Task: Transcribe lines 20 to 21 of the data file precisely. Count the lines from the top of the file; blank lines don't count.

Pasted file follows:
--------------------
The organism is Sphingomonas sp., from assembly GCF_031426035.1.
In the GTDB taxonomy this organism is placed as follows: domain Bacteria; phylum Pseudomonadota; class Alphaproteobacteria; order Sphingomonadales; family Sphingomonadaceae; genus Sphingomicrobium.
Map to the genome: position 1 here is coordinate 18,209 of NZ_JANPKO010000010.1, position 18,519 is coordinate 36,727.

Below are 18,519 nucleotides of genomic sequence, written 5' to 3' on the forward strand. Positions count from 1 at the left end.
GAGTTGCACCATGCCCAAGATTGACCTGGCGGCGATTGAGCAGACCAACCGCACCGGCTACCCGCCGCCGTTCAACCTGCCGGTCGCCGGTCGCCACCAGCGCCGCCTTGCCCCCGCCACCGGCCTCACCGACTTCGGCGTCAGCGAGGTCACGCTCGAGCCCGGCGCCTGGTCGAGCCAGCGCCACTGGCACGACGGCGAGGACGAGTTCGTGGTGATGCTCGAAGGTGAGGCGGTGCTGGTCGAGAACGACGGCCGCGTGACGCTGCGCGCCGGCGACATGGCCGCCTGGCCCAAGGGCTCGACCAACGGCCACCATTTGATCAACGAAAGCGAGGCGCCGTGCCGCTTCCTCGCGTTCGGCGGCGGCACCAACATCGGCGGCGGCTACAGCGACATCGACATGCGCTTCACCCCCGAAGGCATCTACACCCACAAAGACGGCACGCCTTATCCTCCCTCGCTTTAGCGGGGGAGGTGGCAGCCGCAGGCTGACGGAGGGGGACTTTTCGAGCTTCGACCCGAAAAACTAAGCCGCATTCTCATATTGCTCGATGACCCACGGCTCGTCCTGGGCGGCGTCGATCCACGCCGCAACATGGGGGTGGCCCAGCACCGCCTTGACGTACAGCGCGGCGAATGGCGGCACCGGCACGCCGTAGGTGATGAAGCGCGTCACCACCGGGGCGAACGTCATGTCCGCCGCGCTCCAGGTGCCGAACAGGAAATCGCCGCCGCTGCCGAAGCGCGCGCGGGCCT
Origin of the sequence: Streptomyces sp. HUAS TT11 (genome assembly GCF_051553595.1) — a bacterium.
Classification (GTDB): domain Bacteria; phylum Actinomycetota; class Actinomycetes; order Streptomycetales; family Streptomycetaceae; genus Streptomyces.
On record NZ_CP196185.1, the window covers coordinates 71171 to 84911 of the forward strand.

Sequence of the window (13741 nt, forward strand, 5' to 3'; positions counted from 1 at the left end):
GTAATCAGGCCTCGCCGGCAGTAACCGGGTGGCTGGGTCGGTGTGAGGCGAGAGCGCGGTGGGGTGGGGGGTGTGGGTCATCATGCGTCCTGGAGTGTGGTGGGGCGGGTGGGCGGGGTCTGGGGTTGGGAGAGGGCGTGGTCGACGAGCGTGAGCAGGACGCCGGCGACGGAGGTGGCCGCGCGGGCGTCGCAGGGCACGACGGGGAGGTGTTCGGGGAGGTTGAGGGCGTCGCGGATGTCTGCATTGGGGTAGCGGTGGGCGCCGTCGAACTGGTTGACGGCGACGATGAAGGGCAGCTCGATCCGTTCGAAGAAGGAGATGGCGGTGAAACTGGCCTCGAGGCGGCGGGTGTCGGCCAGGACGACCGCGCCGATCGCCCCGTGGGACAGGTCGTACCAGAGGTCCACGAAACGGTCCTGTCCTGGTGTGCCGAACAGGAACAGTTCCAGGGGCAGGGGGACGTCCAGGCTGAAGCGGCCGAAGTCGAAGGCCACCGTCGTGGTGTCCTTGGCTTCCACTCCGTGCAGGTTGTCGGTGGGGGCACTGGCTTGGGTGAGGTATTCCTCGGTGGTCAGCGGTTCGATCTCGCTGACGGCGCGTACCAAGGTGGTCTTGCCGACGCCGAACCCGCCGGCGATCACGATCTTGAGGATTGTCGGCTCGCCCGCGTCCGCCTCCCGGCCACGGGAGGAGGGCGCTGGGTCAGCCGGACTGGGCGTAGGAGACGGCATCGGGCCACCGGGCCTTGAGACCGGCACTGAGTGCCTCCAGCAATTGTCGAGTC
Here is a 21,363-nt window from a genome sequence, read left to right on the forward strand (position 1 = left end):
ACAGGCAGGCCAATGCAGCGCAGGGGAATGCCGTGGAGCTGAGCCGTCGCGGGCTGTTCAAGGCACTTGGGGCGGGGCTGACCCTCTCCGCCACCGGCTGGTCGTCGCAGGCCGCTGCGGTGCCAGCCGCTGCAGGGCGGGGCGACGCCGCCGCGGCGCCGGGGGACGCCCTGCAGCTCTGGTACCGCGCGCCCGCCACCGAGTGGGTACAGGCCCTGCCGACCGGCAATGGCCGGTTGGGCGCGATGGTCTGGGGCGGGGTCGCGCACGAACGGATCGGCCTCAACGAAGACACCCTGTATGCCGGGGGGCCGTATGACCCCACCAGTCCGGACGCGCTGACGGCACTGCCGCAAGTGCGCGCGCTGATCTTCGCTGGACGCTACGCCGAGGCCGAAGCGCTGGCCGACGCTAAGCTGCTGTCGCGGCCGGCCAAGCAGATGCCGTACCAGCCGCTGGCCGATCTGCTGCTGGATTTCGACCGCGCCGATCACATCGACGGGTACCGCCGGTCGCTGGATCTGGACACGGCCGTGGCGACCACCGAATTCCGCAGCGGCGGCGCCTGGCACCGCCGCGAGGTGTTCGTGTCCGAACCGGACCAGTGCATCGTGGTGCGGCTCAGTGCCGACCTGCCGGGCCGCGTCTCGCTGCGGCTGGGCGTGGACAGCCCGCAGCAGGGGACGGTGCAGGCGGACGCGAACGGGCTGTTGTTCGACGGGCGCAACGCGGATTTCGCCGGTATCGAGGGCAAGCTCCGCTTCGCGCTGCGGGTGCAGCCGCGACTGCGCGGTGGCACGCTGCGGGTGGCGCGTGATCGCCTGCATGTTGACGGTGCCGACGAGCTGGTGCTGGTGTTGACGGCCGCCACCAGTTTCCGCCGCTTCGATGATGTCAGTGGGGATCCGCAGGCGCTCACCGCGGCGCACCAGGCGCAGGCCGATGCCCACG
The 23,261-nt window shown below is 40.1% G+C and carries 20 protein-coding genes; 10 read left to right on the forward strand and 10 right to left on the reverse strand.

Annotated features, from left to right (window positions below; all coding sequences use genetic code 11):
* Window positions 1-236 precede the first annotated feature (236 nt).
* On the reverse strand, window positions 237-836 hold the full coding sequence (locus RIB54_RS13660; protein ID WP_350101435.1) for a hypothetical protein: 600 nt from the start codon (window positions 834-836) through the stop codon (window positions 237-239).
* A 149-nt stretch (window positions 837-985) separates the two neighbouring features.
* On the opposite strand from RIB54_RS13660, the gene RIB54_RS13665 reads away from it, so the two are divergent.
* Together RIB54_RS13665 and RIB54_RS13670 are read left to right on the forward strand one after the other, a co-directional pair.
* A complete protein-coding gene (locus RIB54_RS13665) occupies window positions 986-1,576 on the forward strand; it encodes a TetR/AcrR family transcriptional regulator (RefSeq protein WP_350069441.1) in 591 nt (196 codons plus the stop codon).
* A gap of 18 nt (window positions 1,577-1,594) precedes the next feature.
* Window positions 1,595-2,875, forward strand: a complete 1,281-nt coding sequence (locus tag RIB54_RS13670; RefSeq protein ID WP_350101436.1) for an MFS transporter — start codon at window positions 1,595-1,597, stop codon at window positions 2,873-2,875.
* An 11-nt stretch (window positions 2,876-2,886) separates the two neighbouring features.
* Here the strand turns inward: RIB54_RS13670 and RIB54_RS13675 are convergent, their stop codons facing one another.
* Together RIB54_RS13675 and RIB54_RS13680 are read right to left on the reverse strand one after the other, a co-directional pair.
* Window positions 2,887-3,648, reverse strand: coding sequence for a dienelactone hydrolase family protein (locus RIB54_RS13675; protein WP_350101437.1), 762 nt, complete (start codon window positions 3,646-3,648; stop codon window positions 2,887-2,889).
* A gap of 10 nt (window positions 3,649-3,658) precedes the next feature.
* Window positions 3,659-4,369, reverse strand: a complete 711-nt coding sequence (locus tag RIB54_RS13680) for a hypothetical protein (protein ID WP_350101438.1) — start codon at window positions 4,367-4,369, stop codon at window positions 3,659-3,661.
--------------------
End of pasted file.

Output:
* A complete protein-coding gene (locus RIB54_RS13665) occupies window positions 986-1,576 on the forward strand; it encodes a TetR/AcrR family transcriptional regulator (RefSeq protein WP_350069441.1) in 591 nt (196 codons plus the stop codon).
* A gap of 18 nt (window positions 1,577-1,594) precedes the next feature.